Category Archives: Uncategorized

“First, Learn How to Write.”

Adam Bryant, “Kathleen Finch: Get Better Ideas With a ‘Pile On’ Meeting,” The New York Times, September 5, 2015.

What advice do you give to new college grads?

I give two pieces of advice. First, learn how to write. No matter what you’re studying in college, be a great writer because it can stymie your career if you’re not. And second, get your foot in the door. If you have a dream job or a dream place to work, take any job that will get you in as long as you’re reporting or visible to important people.

Then raise your hand. Work hard. Be the person about whom everybody says, “She’s next, she’s the one who can do it.”

Uncritical Reading Erodes American Liberty

The New York Times reports on a study arguing that Supreme Court justices fail to read amicus briefs with sufficient attention to the sources they cite.

In a 2011 decision about the privacy rights of scientists who worked on government space programs, Justice Alito cited an amicus brief to show that more than 88 percent of American companies perform background checks on their workers.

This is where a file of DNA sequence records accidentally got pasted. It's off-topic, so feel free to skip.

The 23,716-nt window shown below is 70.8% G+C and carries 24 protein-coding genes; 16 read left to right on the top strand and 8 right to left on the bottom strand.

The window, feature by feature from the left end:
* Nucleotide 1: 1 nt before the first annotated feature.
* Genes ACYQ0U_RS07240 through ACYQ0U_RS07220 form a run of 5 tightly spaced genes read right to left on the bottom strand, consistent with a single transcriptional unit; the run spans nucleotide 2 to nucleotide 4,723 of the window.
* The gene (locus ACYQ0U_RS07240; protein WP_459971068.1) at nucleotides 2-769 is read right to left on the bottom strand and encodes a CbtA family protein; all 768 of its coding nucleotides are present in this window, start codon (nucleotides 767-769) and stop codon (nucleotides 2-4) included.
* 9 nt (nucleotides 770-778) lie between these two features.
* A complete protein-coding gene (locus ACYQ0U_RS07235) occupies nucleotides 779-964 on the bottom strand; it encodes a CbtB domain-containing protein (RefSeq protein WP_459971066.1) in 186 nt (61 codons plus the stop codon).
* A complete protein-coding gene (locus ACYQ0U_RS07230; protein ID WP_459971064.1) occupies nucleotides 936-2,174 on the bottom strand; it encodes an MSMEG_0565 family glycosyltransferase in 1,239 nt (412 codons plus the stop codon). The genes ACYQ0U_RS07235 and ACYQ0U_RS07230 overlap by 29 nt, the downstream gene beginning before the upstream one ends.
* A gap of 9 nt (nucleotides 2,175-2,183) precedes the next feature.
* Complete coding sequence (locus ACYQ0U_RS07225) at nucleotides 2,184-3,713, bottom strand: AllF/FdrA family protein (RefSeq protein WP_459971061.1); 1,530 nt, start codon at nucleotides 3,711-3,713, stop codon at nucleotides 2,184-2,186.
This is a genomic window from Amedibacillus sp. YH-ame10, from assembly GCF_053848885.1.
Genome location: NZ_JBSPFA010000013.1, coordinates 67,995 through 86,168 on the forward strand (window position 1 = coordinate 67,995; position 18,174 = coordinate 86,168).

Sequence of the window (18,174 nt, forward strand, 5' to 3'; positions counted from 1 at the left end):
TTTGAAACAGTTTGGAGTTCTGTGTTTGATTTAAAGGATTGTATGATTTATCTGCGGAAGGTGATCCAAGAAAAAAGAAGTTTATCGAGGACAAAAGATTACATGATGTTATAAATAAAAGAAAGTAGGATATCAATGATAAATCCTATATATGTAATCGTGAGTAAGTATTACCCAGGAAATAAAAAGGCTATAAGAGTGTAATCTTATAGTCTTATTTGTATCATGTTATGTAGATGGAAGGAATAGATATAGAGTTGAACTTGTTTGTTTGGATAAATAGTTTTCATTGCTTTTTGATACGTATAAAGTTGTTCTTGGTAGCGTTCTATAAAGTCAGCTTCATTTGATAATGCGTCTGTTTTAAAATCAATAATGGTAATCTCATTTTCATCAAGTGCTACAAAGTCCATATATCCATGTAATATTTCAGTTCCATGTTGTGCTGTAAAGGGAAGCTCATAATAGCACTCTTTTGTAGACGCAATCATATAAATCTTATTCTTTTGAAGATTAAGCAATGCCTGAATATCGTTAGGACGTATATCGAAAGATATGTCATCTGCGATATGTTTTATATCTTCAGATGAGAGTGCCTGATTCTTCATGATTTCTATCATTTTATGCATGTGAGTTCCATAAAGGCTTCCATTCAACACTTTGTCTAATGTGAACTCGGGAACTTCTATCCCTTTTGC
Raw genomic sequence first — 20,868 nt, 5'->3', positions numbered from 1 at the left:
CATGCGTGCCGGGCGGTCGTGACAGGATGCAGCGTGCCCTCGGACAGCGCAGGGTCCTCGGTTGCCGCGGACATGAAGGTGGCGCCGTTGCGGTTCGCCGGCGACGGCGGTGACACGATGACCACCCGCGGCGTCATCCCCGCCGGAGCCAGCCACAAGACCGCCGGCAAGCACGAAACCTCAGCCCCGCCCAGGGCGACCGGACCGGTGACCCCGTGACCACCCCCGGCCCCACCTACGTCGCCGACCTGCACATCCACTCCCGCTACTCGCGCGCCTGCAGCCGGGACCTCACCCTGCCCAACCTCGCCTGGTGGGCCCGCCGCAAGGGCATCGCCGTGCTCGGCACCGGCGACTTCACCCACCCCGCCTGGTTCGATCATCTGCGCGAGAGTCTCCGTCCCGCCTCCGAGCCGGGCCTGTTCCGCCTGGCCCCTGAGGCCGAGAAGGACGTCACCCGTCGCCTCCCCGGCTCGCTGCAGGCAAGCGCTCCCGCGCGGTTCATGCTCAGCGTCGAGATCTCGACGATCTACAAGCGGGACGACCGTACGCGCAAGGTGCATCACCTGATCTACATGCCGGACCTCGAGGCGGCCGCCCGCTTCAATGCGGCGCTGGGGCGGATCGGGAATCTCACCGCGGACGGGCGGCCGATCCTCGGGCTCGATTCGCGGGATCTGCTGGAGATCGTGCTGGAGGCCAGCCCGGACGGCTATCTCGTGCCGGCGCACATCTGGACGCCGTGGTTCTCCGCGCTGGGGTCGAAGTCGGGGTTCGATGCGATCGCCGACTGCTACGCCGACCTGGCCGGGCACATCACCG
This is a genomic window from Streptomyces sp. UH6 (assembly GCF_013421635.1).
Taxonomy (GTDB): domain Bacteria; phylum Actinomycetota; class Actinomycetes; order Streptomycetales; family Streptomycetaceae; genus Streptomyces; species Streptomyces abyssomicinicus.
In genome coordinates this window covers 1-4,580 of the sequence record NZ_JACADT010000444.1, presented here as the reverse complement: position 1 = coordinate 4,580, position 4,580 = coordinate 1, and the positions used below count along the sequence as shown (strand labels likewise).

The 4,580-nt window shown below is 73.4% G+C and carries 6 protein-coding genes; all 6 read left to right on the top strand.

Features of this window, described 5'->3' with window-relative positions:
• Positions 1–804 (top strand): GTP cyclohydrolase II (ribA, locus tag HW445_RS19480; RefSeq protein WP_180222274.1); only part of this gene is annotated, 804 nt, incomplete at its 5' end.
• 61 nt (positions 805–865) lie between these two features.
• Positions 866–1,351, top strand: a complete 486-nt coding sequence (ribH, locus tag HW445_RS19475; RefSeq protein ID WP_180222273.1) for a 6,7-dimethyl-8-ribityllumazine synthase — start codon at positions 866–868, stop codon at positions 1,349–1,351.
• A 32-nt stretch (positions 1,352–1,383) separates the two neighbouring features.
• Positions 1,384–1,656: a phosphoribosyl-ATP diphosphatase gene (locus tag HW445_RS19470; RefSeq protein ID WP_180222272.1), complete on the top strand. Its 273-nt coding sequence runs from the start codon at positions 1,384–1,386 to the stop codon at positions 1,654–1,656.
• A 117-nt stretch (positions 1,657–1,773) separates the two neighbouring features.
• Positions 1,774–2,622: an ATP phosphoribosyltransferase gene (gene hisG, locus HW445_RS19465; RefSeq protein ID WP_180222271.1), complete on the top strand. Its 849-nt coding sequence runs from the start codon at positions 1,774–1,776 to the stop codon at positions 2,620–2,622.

“Where this number comes from is a mystery,” Professor Larsen wrote. “It is asserted in the brief without citation.”

In a 2012 decision allowing strip searches of people arrested for even minor offenses as they are admitted to jail, Justice Anthony M. Kennedy cited an amicus brief to show that there are an “increasing number of gang members” entering the nation’s prisons and jails. The brief itself did little more than assert that “there is no doubt” this was so.

Liptak, Adam. “Seeking Facts, Justices Settle for What Briefs Tell Them.” New York Times, September 1, 2014. http://www.nytimes.com/2014/09/02/us/politics/the-dubious-sources-of-some-supreme-court-facts.html.

Note: I did not read the original study. But I’d like to think that Professor Larsen is less obviously partial than the authors of amicus briefs.

A Thesis Statement for the Super Genius

A nice weighing of alternatives:

In the Road Runner cartoons, the Coyote’s real antagonist isn’t the Road Runner. It’s the desert landscape and, you know, the ACME Corporation, who are conspiring to make his life miserable.

Eric Molinsky, quoted in “Noble Effort,” 99% Invisible: A Tiny Radio Show about Design with Roman Mars, August 2013 (7:26).

See “A Thesis Statement Template.”